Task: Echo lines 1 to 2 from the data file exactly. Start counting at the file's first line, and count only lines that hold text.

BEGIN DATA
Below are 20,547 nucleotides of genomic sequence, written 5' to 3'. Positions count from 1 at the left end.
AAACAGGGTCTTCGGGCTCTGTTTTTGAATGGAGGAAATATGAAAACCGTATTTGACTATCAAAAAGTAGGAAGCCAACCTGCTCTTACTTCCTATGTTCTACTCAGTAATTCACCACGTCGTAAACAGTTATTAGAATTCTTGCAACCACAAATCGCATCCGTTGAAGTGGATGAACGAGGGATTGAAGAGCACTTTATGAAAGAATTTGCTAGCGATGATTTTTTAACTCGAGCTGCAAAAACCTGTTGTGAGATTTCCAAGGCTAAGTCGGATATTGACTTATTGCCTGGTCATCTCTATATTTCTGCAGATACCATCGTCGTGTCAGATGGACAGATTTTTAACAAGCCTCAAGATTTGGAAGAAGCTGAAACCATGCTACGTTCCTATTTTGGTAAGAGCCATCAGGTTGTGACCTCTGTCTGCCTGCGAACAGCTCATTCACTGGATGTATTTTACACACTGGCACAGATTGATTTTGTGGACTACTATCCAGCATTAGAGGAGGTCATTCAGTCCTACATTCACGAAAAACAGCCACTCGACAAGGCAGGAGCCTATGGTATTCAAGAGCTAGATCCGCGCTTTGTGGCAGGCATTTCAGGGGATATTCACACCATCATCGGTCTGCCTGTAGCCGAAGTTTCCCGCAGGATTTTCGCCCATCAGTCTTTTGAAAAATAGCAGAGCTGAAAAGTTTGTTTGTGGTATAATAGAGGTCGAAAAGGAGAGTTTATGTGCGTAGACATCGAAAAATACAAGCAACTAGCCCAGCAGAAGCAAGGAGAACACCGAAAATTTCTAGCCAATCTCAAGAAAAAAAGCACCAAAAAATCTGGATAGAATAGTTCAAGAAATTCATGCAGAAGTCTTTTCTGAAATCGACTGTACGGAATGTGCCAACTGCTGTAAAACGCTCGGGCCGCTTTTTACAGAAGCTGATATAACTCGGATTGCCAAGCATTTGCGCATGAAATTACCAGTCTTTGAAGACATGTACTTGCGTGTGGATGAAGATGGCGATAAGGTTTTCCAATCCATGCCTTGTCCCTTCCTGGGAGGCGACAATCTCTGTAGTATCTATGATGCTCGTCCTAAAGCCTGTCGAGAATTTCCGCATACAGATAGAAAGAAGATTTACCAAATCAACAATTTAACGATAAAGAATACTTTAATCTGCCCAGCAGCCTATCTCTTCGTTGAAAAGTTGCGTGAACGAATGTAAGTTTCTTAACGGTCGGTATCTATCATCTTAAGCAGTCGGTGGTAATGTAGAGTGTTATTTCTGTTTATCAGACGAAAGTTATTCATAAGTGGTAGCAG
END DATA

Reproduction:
Below are 20,547 nucleotides of genomic sequence, written 5' to 3'. Positions count from 1 at the left end.
AAACAGGGTCTTCGGGCTCTGTTTTTGAATGGAGGAAATATGAAAACCGTATTTGACTATCAAAAAGTAGGAAGCCAACCTGCTCTTACTTCCTATGTTCTACTCAGTAATTCACCACGTCGTAAACAGTTATTAGAATTCTTGCAACCACAAATCGCATCCGTTGAAGTGGATGAACGAGGGATTGAAGAGCACTTTATGAAAGAATTTGCTAGCGATGATTTTTTAACTCGAGCTGCAAAAACCTGTTGTGAGATTTCCAAGGCTAAGTCGGATATTGACTTATTGCCTGGTCATCTCTATATTTCTGCAGATACCATCGTCGTGTCAGATGGACAGATTTTTAACAAGCCTCAAGATTTGGAAGAAGCTGAAACCATGCTACGTTCCTATTTTGGTAAGAGCCATCAGGTTGTGACCTCTGTCTGCCTGCGAACAGCTCATTCACTGGATGTATTTTACACACTGGCACAGATTGATTTTGTGGACTACTATCCAGCATTAGAGGAGGTCATTCAGTCCTACATTCACGAAAAACAGCCACTCGACAAGGCAGGAGCCTATGGTATTCAAGAGCTAGATCCGCGCTTTGTGGCAGGCATTTCAGGGGATATTCACACCATCATCGGTCTGCCTGTAGCCGAAGTTTCCCGCAGGATTTTCGCCCATCAGTCTTTTGAAAAATAGCAGAGCTGAAAAGTTTGTTTGTGGTATAATAGAGGTCGAAAAGGAGAGTTTATGTGCGTAGACATCGAAAAATACAAGCAACTAGCCCAGCAGAAGCAAGGAGAACACCGAAAATTTCTAGCCAATCTCAAGAAAAAAAGCACCAAAAAATCTGGATAGAATAGTTCAAGAAATTCATGCAGAAGTCTTTTCTGAAATCGACTGTACGGAATGTGCCAACTGCTGTAAAACGCTCGGGCCGCTTTTTACAGAAGCTGATATAACTCGGATTGCCAAGCATTTGCGCATGAAATTACCAGTCTTTGAAGACATGTACTTGCGTGTGGATGAAGATGGCGATAAGGTTTTCCAATCCATGCCTTGTCCCTTCCTGGGAGGCGACAATCTCTGTAGTATCTATGATGCTCGTCCTAAAGCCTGTCGAGAATTTCCGCATACAGATAGAAAGAAGATTTACCAAATCAACAATTTAACGATAAAGAATACTTTAATCTGCCCAGCAGCCTATCTCTTCGTTGAAAAGTTGCGTGAACGAATGTAAGTTTCTTAACGGTCGGTATCTATCATCTTAAGCAGTCGGTGGTAATGTAGAGTGTTATTTCTGTTTATCAGACGAAAGTTATTCATAAGTGGTAGCAG